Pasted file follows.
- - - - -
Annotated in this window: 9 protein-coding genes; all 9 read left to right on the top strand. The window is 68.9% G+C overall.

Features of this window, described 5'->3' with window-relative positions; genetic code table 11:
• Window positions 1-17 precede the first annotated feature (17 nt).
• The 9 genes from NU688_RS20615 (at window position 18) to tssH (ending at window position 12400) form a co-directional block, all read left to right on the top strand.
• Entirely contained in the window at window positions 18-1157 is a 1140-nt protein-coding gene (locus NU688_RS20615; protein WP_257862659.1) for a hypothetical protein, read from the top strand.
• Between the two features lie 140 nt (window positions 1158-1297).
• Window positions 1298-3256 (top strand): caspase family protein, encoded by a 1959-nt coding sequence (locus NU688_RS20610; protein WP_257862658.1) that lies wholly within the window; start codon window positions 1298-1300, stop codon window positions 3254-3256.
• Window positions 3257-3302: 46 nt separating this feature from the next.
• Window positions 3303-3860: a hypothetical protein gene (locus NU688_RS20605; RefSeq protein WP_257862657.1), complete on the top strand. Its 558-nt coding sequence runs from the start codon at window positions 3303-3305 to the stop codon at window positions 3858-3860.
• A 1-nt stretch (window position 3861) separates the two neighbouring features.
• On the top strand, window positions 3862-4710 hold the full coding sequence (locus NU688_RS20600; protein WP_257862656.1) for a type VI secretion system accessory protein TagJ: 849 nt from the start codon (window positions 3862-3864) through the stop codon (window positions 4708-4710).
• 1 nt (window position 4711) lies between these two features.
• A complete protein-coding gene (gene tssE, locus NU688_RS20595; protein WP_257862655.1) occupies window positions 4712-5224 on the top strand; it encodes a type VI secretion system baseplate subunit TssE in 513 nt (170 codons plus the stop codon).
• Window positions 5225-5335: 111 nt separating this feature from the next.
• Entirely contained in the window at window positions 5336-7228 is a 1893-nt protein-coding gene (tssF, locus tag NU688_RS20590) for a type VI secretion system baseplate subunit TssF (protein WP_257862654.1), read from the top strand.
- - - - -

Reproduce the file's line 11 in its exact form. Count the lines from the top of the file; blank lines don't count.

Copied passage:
• On the top strand, window positions 3862-4710 hold the full coding sequence (locus NU688_RS20600; protein WP_257862656.1) for a type VI secretion system accessory protein TagJ: 849 nt from the start codon (window positions 3862-3864) through the stop codon (window positions 4708-4710).